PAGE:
END

 

Road Reform: Australia’s Last Frontier*

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The Federal government’s willingness to debate the Harper Review recommendation to introduce cost reflective road pricing is an opportunity to move a difficult issue forward; provided it recognises the root and extent of the problem its seeks to fix.

The roads sector has had a carte blanche operational model for the best part of two centuries, where political will has prevailed without discipline of balance sheet management, commitment to service standards and rate of return on assets.

As a result Australia has spent over $210 billion in the past ten years on roads but slower and less reliable travel time persists across the nation. Clearly there is a problem in translating road spending into practical and meaningful outcomes for the community.

Australia has form in cleaning up these problem areas. The roads sector could learn from energy and telecommunications where corporatisation helped make decisions more transparent, linking user charges with building, maintenance and capital raisings. Together this has improved a project selection process that is more centred on customers.

Now is the time to do the same for roads.

While many argue that traffic hyper congestion is a concern, its causes are only partly related to transport problems, like insufficient road space.

Australia has ignored the transport and land use connection for over a century, and to continue along this path is foolhardy.

A fundamental principle that must shape this road pricing debate is ‘efficient infrastructure relies on efficient land use’. Australia is in the midst of a moment of truth, where scarcity of land in cities is preventing the building of cost effective roads. This too is an opportunity for positive change.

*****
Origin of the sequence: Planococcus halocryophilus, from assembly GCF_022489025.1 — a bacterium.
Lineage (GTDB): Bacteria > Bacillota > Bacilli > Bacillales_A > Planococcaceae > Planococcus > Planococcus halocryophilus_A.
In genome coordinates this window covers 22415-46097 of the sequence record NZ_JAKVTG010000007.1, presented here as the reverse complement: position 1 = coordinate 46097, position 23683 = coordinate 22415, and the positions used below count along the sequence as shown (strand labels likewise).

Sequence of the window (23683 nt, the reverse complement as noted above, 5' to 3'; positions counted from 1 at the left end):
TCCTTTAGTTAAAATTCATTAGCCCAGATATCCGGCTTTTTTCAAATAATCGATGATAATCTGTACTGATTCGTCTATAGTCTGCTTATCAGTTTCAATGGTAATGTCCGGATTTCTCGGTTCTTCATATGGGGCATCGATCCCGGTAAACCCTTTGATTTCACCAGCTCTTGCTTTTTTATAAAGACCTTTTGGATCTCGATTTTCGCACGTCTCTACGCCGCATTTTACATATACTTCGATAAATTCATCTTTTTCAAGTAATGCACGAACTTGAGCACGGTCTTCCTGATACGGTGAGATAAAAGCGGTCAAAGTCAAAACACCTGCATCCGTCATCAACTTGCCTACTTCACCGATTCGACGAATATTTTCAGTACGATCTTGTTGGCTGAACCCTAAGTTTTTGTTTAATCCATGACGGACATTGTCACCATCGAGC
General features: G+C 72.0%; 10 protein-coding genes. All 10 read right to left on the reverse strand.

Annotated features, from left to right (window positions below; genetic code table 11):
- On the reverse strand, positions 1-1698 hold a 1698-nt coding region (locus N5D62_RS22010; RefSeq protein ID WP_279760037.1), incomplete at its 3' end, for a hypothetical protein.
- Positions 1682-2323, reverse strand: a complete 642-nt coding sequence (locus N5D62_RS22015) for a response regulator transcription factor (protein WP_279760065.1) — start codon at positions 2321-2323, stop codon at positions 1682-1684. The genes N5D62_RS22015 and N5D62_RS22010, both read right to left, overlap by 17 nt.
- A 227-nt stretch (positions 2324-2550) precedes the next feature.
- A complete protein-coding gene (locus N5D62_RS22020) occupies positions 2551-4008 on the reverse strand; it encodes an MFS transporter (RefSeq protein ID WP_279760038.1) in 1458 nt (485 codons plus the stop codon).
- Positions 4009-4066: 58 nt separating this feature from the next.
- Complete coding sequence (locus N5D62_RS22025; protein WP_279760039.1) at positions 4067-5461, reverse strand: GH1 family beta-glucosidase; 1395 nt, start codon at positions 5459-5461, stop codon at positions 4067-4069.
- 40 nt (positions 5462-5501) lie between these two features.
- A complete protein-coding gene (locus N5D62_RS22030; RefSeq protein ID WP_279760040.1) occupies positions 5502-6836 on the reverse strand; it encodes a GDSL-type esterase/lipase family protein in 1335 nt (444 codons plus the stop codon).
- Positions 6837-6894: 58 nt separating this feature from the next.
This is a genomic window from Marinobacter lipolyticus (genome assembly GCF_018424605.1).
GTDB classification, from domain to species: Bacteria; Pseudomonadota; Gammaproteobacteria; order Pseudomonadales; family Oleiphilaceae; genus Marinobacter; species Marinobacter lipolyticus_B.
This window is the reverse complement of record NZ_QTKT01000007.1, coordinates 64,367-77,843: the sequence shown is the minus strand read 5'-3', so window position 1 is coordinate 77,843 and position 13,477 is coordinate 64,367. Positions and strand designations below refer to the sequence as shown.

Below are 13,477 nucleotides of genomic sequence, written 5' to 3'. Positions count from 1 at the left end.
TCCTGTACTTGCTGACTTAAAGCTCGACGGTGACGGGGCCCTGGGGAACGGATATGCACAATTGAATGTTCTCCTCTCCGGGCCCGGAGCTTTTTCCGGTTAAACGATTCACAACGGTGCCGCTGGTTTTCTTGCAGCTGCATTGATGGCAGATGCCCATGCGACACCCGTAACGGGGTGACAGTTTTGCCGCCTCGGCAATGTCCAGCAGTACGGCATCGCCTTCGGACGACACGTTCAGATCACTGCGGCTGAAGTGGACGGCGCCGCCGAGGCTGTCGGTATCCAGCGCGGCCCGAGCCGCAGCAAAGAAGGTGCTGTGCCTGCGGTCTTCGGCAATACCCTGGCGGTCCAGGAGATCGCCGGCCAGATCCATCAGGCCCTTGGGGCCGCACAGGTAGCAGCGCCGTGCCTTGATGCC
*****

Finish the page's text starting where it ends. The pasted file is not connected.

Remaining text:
For decades, cheaper land on city fringes has served as a safety valve providing respite in pleasant settings for families escaping the artificially exorbitant price of real estate closer to jobs and amenities in and near CBDs.

The combined effect of bad regulation, and policy dementia has resulted in a capital substitution process that is extraordinary in scale and reach. To make fringe suburbs liveable, accessing jobs and services has been made possible through multiple car ownership. Economists call this process capital substitution, in this case buying cars instead of more proximate and expensive land.

To be frank, this capital substitution has worked well enough since the 1930s where cars and public transport together have managed to keep people connected and productive.

But the last decade has seen hyper congestion take hold of our key cities. Cars that are relied upon to commute are using roads that are slower and less reliable. Major roads in Sydney have a peak hour of 13 hours a day, and Sydney has an average speed in the peak of around 40km/h and Melbourne slightly faster. But our smaller cities rate poorly with London being some 30 per cent faster for an equivalent trip in the peak.

Minister Fletcher responding to the Harper Review road pricing recommendation late last year is absolutely right in saying that any change must be transparent and deliver clear community benefit. But the transparency needed is not just microscopic clarity to proposals, but evidence of whole of government deliberation of the problem, and to un-mercilessly break down institutional silos across Federal and state boundaries that are feeding the problem in the first place.

Sparsely populated suburbs that lock in car ownership without proper choice to alternative housing types are a fundamental problem. Along with other mega trends like increasing casual employment are feeding multiple peaks in traffic volumes in the day and very complex travel patterns. High transaction costs for buying and selling property is preventing people moving closer to jobs, necessitating longer commute time. There are clear reasons why our roads are so intensely relied upon.

To launch a discussion on pricing reforms is important but there is much more to this solution. We all understand the proposition of drive less, and pay less but this is not a voluntary choice for many, when so much of our lives have been dictated by an immobile building stock.

Cost reflective pricing may well have its place, but lets avoid treating the symptoms and get to a root cause of our traffic woes by first introducing corporatisation principles to public road agencies and at same time fixing an archaic land use planning regime.

*A version of this artice featured in the Australian Financial Review, Jan. 5, 2016